“Funny People” feels like an open wound from the moment it starts, deeply personal for both the man behind the camera and the star in front of it. That intimate edge is present from the opening credits, which play over home video footage of a young Sandler — a few years shy of “SNL” and the fame that followed — making crank calls from his living room (fun fact: the footage was actually shot by Apatow himself, who used to be Sandler’s roommate). It’s a strikingly confessional gambit, the movie going out of its way to conflate Sandler with George Simmons from the very start. And the self-ashamed implications of that association soon become obvious to anyone who’s even remotely familiar with Sandler’s work: Both men have more money than they could ever hope to spend in one lifetime, and both men have earned that money by sacrificing their comic genius at the altar of soulless Hollywood dreck.
Back then, of course, it was natural to assume that “Funny People” was Sandler’s thinly veiled mea culpa for his own mediocrity, that he was vowing to do better going forward. We knew that it could be singularly exciting to see the comedian step out of his comfort zone, we knew that the best moments of his big-screen career had all resulted from lending his persona to great filmmakers and allowing them to subvert it however they chose, and we were still waiting for Sandler to do that on a more regular basis. The natives were understandably growing restless after a streak of clunkers that included “Click,” “Bedtime Stories,” and “I Now Pronounce You Chuck and Larry.”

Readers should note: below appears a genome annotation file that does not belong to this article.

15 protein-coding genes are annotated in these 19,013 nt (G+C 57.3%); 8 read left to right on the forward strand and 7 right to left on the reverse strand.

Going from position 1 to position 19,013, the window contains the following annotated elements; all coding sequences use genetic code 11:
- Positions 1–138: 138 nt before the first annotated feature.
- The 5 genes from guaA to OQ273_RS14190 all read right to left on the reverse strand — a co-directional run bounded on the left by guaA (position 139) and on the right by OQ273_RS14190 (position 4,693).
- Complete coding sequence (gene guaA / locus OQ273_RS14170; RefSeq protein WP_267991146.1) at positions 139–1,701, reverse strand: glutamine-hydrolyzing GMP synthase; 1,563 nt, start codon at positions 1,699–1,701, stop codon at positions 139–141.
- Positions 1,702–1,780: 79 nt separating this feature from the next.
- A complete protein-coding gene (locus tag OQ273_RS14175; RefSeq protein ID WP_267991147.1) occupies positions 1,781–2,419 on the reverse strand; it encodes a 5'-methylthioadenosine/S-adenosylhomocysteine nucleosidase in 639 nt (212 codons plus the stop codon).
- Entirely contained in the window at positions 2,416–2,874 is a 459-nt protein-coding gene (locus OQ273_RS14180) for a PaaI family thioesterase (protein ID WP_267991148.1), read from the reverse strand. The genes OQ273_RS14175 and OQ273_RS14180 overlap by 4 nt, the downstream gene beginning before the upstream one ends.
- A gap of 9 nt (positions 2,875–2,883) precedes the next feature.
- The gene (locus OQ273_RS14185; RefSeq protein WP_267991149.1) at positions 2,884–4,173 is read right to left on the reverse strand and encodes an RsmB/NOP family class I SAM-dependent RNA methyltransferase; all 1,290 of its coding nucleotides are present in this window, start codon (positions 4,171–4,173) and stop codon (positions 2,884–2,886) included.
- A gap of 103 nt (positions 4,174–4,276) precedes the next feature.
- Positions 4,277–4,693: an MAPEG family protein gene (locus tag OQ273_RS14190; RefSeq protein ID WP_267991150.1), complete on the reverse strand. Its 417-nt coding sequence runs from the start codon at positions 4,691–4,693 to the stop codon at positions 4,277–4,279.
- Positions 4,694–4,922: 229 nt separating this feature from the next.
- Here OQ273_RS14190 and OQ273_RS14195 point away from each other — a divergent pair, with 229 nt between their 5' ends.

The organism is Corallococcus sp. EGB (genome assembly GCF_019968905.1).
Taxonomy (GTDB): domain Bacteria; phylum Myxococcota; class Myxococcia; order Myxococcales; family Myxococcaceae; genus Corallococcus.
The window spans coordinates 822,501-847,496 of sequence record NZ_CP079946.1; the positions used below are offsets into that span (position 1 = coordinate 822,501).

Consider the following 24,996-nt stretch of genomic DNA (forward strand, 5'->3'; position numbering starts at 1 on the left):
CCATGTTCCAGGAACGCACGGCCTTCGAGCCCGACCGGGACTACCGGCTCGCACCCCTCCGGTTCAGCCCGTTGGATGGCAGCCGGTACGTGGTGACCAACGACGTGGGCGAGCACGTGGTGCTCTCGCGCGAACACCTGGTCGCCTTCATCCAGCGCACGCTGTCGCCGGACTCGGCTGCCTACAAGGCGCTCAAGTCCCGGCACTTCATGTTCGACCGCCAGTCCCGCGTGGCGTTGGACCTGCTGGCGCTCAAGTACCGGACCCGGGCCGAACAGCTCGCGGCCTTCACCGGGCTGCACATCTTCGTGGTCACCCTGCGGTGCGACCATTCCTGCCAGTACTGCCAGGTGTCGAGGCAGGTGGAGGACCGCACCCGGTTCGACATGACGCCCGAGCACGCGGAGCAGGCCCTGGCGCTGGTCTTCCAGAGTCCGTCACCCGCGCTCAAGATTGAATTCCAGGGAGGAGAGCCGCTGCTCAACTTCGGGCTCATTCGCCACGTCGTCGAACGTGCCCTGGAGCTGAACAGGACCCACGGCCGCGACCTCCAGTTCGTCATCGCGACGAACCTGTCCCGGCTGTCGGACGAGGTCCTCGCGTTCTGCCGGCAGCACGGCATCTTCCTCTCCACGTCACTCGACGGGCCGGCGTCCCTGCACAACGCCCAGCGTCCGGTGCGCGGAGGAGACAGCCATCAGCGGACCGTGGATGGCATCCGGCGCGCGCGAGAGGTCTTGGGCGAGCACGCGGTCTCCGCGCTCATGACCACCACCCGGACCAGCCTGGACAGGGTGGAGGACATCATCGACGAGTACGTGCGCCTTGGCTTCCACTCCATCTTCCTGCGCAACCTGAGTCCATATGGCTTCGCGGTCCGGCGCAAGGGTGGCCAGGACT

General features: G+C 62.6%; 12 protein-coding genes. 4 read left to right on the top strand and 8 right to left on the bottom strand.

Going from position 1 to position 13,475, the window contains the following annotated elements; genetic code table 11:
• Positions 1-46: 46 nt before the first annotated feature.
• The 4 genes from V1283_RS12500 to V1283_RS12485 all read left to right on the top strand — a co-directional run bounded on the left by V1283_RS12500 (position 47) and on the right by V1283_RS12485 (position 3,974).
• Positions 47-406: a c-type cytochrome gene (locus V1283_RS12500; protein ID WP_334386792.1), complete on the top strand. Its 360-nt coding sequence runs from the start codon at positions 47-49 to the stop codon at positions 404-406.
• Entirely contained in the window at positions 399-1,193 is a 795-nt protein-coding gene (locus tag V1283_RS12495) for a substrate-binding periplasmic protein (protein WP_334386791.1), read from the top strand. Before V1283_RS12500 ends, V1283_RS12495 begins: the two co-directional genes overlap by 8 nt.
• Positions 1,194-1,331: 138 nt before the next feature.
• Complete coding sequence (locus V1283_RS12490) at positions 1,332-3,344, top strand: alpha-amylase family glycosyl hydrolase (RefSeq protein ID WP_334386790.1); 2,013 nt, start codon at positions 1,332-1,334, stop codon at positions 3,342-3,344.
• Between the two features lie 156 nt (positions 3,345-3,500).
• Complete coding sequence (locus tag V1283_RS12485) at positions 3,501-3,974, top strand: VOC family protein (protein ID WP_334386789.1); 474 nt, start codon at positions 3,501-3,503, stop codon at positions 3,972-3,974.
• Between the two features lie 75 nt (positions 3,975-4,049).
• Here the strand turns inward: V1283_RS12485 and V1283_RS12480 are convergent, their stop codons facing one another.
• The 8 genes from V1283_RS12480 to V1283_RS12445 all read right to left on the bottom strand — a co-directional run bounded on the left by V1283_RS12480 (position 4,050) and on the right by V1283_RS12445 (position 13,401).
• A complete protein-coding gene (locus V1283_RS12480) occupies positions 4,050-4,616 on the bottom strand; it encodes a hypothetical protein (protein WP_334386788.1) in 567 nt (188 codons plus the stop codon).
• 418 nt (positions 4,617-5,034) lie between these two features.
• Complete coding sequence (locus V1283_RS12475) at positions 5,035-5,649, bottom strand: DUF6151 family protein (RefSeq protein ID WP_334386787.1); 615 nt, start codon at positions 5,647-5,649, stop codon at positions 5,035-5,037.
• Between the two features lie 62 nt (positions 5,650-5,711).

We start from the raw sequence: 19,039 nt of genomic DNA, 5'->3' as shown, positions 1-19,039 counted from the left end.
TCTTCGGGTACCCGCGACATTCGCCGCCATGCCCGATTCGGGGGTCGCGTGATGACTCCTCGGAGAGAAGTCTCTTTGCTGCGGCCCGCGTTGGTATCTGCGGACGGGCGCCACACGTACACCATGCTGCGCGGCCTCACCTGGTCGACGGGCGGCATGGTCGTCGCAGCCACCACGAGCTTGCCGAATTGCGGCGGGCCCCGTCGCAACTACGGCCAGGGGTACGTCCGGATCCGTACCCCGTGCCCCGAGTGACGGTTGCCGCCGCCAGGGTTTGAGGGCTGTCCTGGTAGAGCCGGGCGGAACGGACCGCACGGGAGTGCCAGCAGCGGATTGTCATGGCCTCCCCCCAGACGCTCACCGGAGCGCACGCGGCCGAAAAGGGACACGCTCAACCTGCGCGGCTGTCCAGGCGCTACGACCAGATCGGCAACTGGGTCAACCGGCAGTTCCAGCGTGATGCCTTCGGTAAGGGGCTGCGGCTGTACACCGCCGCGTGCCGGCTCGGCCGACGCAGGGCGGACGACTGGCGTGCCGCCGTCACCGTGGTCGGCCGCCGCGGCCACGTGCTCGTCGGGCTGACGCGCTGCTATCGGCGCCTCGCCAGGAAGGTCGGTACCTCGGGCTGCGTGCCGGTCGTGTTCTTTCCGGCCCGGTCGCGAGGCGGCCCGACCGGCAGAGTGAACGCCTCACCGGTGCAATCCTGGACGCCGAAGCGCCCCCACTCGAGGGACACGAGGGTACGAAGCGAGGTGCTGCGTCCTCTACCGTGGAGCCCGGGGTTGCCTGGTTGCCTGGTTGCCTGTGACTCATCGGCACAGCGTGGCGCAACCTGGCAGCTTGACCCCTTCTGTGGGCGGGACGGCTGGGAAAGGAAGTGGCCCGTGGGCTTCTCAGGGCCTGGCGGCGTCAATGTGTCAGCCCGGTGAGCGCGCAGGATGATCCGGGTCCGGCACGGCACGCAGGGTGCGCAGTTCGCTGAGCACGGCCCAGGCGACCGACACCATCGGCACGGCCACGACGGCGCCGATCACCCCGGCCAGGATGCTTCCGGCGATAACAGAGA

Sandler didn’t quite see things that way. While he obviously recognized the parallels between himself and George Simmons, he refused to consider them as a tacit admission of guilt. In fact, he refused to think about them at all. “This guy that I play is leading a different life than I live,” he said at the time of the film’s release, helpfully explaining how the basic concept of acting works.
Digging back into the film’s press tour and reflecting on the project in light of what Sandler has done since, it starts to seem as though the comedian wasn’t confronting the mistakes that he’s made so much as celebrating the ones that he hasn’t. The film doesn’t build to an admission of guilt, and Simmons never rededicates his life to making better art. The movie didn’t spark a compelling new chapter of Sandler’s career; it only precipitated a series of bold new lows that began with “Jack and Jill,” led to “Pixels,” and culminated with a lucrative Netflix deal that made his diseased brand airborne. For Sandler, George Simmons’ career was less of a cautionary tale than it was a source of inspiration. The worse that his career gets, the more compelling “Funny People” becomes: Three films into his Netflix contract, the movie is now a bonafide masterpiece.